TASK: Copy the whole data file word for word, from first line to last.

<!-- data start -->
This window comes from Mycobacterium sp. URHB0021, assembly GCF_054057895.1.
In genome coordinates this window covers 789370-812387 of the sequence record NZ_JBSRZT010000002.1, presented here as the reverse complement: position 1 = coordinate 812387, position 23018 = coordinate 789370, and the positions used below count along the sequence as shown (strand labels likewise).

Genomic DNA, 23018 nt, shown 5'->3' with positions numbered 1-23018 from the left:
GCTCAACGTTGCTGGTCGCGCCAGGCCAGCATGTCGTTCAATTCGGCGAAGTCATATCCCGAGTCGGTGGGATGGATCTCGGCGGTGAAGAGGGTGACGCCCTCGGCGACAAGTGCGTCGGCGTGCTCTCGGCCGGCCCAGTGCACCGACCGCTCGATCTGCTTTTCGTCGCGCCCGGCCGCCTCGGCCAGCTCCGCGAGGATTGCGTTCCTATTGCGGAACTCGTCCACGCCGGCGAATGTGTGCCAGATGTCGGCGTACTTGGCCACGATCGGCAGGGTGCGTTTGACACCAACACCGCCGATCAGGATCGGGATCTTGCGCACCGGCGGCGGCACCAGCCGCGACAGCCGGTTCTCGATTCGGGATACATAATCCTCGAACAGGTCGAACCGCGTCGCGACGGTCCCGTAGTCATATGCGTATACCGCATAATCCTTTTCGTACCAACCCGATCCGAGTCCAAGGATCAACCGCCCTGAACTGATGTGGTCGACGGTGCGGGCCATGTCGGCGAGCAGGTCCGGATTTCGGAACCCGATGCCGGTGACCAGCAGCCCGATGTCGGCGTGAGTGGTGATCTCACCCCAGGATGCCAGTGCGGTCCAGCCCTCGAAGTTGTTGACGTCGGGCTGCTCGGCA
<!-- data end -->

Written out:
This window comes from Mycobacterium sp. URHB0021, assembly GCF_054057895.1.
In genome coordinates this window covers 789370-812387 of the sequence record NZ_JBSRZT010000002.1, presented here as the reverse complement: position 1 = coordinate 812387, position 23018 = coordinate 789370, and the positions used below count along the sequence as shown (strand labels likewise).

Genomic DNA, 23018 nt, shown 5'->3' with positions numbered 1-23018 from the left:
GCTCAACGTTGCTGGTCGCGCCAGGCCAGCATGTCGTTCAATTCGGCGAAGTCATATCCCGAGTCGGTGGGATGGATCTCGGCGGTGAAGAGGGTGACGCCCTCGGCGACAAGTGCGTCGGCGTGCTCTCGGCCGGCCCAGTGCACCGACCGCTCGATCTGCTTTTCGTCGCGCCCGGCCGCCTCGGCCAGCTCCGCGAGGATTGCGTTCCTATTGCGGAACTCGTCCACGCCGGCGAATGTGTGCCAGATGTCGGCGTACTTGGCCACGATCGGCAGGGTGCGTTTGACACCAACACCGCCGATCAGGATCGGGATCTTGCGCACCGGCGGCGGCACCAGCCGCGACAGCCGGTTCTCGATTCGGGATACATAATCCTCGAACAGGTCGAACCGCGTCGCGACGGTCCCGTAGTCATATGCGTATACCGCATAATCCTTTTCGTACCAACCCGATCCGAGTCCAAGGATCAACCGCCCTGAACTGATGTGGTCGACGGTGCGGGCCATGTCGGCGAGCAGGTCCGGATTTCGGAACCCGATGCCGGTGACCAGCAGCCCGATGTCGGCGTGAGTGGTGATCTCACCCCAGGATGCCAGTGCGGTCCAGCCCTCGAAGTTGTTGACGTCGGGCTGCTCGGCA